Antique, vintage, and collectible are the three terms most closely associated with the antiques field. These terms certainly have dictionary meanings but their common usage varies. They can vary from region to region or even from shop to shop.
According to the U. S. Customs Service, an antique is an item that is at least 100 years old when it is imported. There are some “experts” that would argue that a higher standard should be applied. They feel that an item must be of the highest quality design and construction to be considered an antique. The roots of that opinion and the application of that standard seem to be on the East Coast.
In actual practice many items cannot be accurately dated. For many items, the production that began over 100 years ago continued for many more years. As an example, the mass production of oak furniture began in the 1880’s and the production of similar oak pieces continued into the 1930’s. Since the actual manufacturing date cannot be determined and the style didn’t change, all of this oak furniture can be considered to be antique even though some of it may only be 80 years old.
Vintage is a term that probably was borrowed from the wine industry but has also come to be associated with the antique field in the somewhat recent past. Vintage items are generally considered to be at least twenty years old and no longer produced. The word ‘vintage’ used by itself is often associated with clothing, as in ‘I sell Vintage’.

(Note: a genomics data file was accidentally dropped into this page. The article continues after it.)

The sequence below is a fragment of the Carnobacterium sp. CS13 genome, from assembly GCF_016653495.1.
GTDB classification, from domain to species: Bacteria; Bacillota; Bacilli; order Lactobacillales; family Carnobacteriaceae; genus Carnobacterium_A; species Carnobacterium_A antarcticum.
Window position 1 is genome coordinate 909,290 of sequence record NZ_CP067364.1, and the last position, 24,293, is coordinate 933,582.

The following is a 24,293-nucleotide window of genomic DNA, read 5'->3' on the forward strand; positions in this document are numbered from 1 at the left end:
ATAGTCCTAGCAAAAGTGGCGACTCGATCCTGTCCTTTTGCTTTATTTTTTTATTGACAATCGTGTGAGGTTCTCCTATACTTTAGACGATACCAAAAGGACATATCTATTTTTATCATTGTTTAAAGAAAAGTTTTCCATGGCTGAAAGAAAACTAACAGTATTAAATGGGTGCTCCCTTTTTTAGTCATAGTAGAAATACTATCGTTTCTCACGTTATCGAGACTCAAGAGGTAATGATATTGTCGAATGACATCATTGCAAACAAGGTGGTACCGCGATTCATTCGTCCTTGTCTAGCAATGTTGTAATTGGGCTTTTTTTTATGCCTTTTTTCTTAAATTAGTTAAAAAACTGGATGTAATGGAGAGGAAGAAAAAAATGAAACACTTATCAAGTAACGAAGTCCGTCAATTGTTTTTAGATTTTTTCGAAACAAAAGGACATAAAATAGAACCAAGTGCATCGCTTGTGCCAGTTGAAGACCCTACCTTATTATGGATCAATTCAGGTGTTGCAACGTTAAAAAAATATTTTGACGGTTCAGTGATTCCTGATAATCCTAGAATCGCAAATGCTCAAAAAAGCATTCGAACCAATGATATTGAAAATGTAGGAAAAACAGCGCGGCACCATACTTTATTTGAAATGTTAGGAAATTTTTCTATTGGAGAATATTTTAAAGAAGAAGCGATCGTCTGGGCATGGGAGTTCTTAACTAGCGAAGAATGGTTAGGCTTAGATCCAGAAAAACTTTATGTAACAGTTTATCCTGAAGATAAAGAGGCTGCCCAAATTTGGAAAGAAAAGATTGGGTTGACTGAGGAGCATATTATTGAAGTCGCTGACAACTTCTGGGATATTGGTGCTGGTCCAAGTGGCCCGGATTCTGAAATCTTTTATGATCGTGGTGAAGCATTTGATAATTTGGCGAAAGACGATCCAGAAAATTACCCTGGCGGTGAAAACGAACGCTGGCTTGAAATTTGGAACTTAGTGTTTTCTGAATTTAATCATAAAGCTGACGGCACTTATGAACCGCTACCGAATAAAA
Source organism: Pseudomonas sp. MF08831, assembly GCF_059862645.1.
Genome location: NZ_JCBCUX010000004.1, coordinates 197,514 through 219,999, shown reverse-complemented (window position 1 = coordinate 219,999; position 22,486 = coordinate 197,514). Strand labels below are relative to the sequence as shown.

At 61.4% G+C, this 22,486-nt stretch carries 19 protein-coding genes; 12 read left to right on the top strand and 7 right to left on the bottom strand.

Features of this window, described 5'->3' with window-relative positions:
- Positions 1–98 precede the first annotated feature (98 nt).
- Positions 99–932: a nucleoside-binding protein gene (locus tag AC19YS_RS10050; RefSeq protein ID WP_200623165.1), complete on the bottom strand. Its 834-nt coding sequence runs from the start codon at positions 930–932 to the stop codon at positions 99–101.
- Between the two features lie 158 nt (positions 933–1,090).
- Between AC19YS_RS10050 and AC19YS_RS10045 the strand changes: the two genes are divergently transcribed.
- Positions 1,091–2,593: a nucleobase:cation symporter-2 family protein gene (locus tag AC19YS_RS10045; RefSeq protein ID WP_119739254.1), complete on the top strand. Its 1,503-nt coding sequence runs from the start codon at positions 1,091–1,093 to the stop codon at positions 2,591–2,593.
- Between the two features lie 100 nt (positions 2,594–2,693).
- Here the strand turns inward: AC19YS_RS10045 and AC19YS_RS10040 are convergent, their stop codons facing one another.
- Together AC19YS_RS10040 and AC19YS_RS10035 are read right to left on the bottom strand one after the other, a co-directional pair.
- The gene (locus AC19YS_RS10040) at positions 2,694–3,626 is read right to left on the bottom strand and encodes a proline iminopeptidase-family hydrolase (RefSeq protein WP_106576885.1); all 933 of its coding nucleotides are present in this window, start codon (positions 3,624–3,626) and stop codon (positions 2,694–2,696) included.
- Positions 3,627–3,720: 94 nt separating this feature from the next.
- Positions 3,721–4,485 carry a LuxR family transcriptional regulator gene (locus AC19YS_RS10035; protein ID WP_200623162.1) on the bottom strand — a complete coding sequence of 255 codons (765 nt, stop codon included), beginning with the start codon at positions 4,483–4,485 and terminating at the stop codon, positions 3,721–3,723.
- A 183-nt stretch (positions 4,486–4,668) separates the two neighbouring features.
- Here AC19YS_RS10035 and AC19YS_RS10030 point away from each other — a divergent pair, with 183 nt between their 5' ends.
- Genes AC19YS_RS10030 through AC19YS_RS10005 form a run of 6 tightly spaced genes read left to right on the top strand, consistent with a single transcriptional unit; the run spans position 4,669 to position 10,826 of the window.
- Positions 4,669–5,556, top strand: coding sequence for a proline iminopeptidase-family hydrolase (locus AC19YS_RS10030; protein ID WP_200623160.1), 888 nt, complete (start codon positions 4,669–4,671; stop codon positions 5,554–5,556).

Thematic shows and sales with ‘vintage’ in the name, or description of products, are currently extremely popular. These sales generally showcase: country, farm, garden, painted furniture, galvanized metal and rustic items shown in well-designed displays.
A collectible is a mass produced and marketed item that is designed to encourage individuals to acquire multiples. Examples of collectibles are Avon bottles, Franklin Mint coins and plates, Pepsi drinking glasses with cartoon figures on them, and TY Beanie Babies.
In general, the inventory in shops where all of the merchandise belongs to the owner tends to be similar in terms of age and style. The merchandise in these shops reflects the personality and taste of the owner. You will often find similar items displayed together in interesting vignettes.
Antique Malls have booths that are rented by a large number of individual vendors. The inventory in a given booth may have a coherent inventory selection, but many try to have some of everything. When twenty or more vendors are offering items for sale, you may often find a wider, larger selection of antique, vintage, and collectible items on display.
With the terms antique, vintage, and collectible in mind, what type of items would you expect to find in Walla Walla? The answer is that you will find all of them.
Whether you are looking for an antique, vintage, or collectible item, it is said that the hunt is half of the fun. Get out and look, there are so many great antique shops in Walla Walla that you just might have twice the fun!
Dave Emigh is the owner of Shady Lawn Antiques and is a fifth generation Walla Wallan. He writes about antiques and life in the “Valley of the Two Wallas” on his blog: www.wallawallalocal.wordpress.com.